The resultant substrate comprising the partially cured hydrocarbon polymer coated over the reinforcing core of the glass reinforced epoxy resin panel was then metalized according to the procedure of Example IV to ultimately produce a copper coating about 0.1 mil thickness. The copper electroplating 'was then stopped and the copper plated substrate was heated to complete curing of the hydrocarbon polymer at 107 C. for 35 minutes, 107 to 121 C. for minutes, 121 C. for 45 minutes, 121 C. to 135 C. for minutes and 135 C. for 60 minutes. Thereafter, the electroplating was continued to increase the copper coating to about 1 mil thickness to form the desired circuit board of a metal coated substrate. In the board so produced, the circuit is represented by the metal coating. If the circuit is to be of a particular design, then conventional masking procedures as previously discussed may be employed to produce the desired design.

12 The peel strength of the circuit board was evaluated according to the procedure of Example IV to give a value of about 20 pounds per inch. The circuit board was also evaluated for dip solder resistance according to the procedure of Example II and results in excess of 20 seconds were obtained.

EXAMPLE VIII A circuit board was prepared utilizing a hydrocarbon polymer of an elastomer component and a thermoset component according to the following procedure. The hydrocarbon polymer was prepared by dissolving 55 weight parts of NBR rubber containing 5- weight talc and 50 weight parts of the butadiene-acrylonitrile copolymer described in Example IV in about 270- parts by weight of methyl ethyl ketone with agitation. To the resultant solution were added with mixing about 91 weight parts of the phenolic resin described in Example -IV dissolved in methanol (55 percent solids). About 0.73 weight parts of tetramethylthiuram disulfide and 0.73 weight parts of 4,4-dithiodimorpholine were mixed with 18 Weight parts of methyl isobutyl ketone and 59 weight parts of n-butyl acetate and the resulting mixture added to the solubilized hydrocarbon polymer. A glass-reinforced epoxy resin panel (5 inches square and A inch thick) was coated on both sides with the hydrocarbon polymer by roller coating. The coated laminate was thereafter dried at 25 C. for about 60 minutes to remove solvent to form a polymer coating thickness of about 1.5 mils. The hydrocarbon polymer coating was then partially cured by heating the coated laminate at C. for 60 minutes.

' The resultant substrate comprisnig the partially cured hydrocarbon polymer coated over the reinforcing core of the glass reinforced epoxy resin laminate was then metalized according to the procedure of Example IV to ultimately produce a copper coating of about 0.1 mil thickness. The copper electroplating was then stopped and the copper plated substrate was heated at 150 C. for 60 minutes to complete curing of the hydrocarbon polymer. Thereafter, the electroplating was continued to increase the copper coating to about 1 mil thickness to form the desired circuit board of a metal coated substrate. In the board so produced, the circuit is represented by the metal coating. If the circuit is to be of a particular design, then conventional masking procedures as previously discussed may be employed to produce the desired design.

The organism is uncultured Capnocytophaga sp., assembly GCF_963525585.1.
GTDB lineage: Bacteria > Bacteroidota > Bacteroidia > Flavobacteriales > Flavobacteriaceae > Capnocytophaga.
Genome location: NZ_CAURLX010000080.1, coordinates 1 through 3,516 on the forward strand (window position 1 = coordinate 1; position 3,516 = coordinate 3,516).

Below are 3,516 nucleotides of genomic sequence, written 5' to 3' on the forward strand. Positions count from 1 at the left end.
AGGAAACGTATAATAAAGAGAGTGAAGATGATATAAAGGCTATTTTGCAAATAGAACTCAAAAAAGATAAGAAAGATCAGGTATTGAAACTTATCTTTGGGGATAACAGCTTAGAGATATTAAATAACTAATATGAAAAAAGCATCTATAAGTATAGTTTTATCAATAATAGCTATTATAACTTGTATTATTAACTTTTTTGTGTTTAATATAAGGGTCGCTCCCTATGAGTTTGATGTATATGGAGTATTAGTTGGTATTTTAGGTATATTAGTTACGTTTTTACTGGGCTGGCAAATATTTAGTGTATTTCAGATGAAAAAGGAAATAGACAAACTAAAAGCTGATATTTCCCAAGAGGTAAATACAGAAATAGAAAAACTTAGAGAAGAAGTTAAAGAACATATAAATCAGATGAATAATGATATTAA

The 90 peel strength of the circuit board was evaluated according to the procedure of Example IV to give a value of about 12 to 18 pounds per inch. The circuit board was also evaluated for dip solder resistance according to the procedure of Example II and results in excess of 10 to 20 seconds were obtained.

EXAMPLE D( A circuit board was prepared utilizing a hydrocarbon polymer of an elastomer component and a thermoset component according to the following procedure. The hydrocarbon polymer was prepared by dissolving 96.25 weight parts of NBR rubber containing 8.75 weight parts talc and 87.5 weight parts of the butadiene-acrylonitrile copolymer described in Example IV in about 350 parts by weight of methyl ethyl ketone with agitation. To the resultant solution were added with mixing about 22.8 weight parts of the phenolic resin described in Example IV dissolved in methanol (55 percent solids). About 1.28 weight parts of tetramethylthiuram disulfide and 1.28 weight parts of 4,4'-dithiodimorpholine were mixed with 31 weight parts of methyl isobutyl ketone and 103 weight parts of n-butyl acetate and the resulting mixture added to the solubilized hydrocarbon polymer. A phenolic treated paper laminate (5 inches square and inch. thick) was coated on both sides with the hydrocarbon polymer by roller coating. The coated laminate was thereafter dried to remove solvent to form a polymer coating 13 thickness of about 1.25 mils. The hydrocarbon polymer coating was then partially cured by heating the coated laminate at 150 C. for 60 minutes.